Could it be that going out on top has become a certifiable artistic trend?
Jawbox recently hung up their guitar straps citing such considerations, and
the papers have been filled with stories about Jerry Seinfeld turning down
a behemoth salary in favor of keeping his integrity.
Now we get word that the Bellingham, Wash.'s Mono Men --
the greatest garage rock band of the '90s -- have decided to call it a day,
only a few months after the release of their hardest hitting album, Have A Nice Day,
Motherfucker. The band played
their final gigs in Chicago in December.
"Things have to move on," said guitarist and founder Dave Crider on
Tuesday. "It basically was time. When we started, we started to play for
beer. We never intended to do any of the things we did. And we said, when
it stopped being fun, we would stop. It was time to quit rather than drag
it out. We were happy with where we were, and the new album is really,
Crider has already formed an as-yet-unnamed successor band with Mono Men
drummer Aaron Roeder. Additional musicians for the group have not yet been
shored up, and the new combo has yet to go in the studio or perform live.
Still, Crider said he hopes to have a tour and a release set to go before the
end of 1998.
"It's not to a point where I'm talking about it yet," the guitarist said.
"But I'm more excited about playing than I ever have been. I don't know
how much the new band is going to be a stretch from what we've done before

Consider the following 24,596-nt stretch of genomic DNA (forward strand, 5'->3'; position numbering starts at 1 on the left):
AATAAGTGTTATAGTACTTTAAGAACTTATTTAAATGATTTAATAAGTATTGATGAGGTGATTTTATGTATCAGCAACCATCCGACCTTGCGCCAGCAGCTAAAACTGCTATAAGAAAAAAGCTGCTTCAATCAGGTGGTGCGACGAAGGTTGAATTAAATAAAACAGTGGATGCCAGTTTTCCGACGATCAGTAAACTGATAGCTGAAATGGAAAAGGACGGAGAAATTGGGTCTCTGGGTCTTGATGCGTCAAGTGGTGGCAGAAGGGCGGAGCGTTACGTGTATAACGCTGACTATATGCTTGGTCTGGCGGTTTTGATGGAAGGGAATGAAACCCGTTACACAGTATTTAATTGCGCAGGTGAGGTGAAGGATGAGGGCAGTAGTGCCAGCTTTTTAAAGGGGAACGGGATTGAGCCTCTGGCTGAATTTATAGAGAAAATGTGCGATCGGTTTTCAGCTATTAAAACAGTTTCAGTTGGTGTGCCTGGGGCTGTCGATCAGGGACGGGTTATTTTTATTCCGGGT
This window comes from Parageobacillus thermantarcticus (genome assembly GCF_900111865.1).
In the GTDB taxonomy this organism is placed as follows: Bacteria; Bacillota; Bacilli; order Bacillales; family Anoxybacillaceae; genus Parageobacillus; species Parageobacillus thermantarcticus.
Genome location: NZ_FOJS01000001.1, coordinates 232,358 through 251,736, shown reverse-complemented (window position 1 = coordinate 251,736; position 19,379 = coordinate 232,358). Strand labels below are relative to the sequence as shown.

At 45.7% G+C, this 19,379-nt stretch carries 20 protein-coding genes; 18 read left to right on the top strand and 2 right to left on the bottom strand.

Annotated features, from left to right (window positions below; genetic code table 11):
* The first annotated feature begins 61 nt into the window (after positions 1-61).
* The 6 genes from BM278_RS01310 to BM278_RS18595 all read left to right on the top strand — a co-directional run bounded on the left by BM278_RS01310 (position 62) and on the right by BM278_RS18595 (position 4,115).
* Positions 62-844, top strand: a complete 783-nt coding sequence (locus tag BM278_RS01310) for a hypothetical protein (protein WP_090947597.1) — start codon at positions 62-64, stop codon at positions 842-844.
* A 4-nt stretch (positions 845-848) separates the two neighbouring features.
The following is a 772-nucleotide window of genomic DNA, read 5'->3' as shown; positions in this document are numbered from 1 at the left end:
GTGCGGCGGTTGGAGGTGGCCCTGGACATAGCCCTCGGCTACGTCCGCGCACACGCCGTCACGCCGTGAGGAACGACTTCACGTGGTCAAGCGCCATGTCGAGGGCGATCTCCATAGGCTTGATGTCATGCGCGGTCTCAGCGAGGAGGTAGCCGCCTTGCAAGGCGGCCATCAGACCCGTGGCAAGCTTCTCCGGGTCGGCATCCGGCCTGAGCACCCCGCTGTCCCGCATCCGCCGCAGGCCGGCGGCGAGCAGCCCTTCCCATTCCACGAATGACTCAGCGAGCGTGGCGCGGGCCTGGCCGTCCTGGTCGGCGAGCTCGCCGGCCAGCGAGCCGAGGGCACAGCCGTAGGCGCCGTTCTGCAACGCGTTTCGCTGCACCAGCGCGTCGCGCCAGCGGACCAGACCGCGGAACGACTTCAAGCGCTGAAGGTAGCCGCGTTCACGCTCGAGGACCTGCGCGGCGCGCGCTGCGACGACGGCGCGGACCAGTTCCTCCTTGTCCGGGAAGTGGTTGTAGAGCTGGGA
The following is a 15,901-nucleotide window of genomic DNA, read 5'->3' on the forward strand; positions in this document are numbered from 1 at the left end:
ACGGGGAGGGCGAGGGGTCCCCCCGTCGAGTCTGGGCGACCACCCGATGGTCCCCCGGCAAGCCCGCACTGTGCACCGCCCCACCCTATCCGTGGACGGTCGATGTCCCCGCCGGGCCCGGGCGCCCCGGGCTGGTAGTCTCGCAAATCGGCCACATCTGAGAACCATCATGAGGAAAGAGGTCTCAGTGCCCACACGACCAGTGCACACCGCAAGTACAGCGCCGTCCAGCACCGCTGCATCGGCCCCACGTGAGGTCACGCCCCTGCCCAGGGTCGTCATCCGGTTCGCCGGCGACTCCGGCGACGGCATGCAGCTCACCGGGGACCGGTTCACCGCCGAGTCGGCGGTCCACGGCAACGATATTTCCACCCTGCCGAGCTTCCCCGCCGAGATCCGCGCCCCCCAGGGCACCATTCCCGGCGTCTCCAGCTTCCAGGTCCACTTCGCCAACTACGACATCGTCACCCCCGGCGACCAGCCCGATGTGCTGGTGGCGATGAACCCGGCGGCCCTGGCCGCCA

-- but it is going to be a hell of a lot of fun."
One fan looking forward to the future rather than mourning the past is
Frank Kozik, owner of Man's Ruin Records and designer of several Mono Men
concert posters. "As far as I'm concerned as a music fan, there's a
million Mono Men records
and they're great and they'll always be great," Kozik said. "Now
Dave says he's working on a different approach to music, so how cool is
Crider and Roeder formed the Mono Men with guitarist John Mortensen and
bassist Ledge Mortensen 10 years ago, at the same time Crider was founding
Estrus Records. During their decade-long run, the band developed a
reputation as one of America's premier garage outfits, releasing nine
albums and a host of fiery singles, most on Estrus. On records such as
Sin & Tonic, Live at Tom's Strip n' Bowl and their most
recent release, Have A Nice Day, Motherfucker, the Mono Men wed their
love of greasy rock-riffs to an appreciation not only for garage and
proto-punk but also early psychedelic music and R&B as well.
Kozik gives Crider, the Mono Men and Estrus the lion's share of the credit
for kick-starting the garage-rock scene that exploded during the '90s.
"They are a major player in revitalizing post-punk music for older fucks
who wanted to go out," Kozik said. "They gave extended life to formerly
punk venues and fans, and they upped the quality of indie releases in terms
of style and design. A lot of graphic artists like myself and Coop and
Art Chantry did early work for Estrus. Dave did a good job popularizing
of music and a whole aesthetic."
Now that the Mono Men have ended their run, the question that pops in the
minds of many fans is where the band found the fortitude to keep them from
packing it in sooner. A year ago this week, Estrus sustained a $300,000
loss when a warehouse full of mail-order stock and Mono Men equipment went
up in flames. Then John Mortensen left the band for the second time before the Mono Men
recorded Have A Nice Day, Motherfucker.
"They'd pretty much used up the trip," Kozik said. "Dave wants to try
different material with a different lineup. I don't see it as being
negative. Maybe the new material will be even more interesting 'cause it will
be different. If it's what they wanted to do and they'll keep doing
music, I can only say, 'Cool.' " [Tues., Jan. 13, 1998, 9 a.m. PST]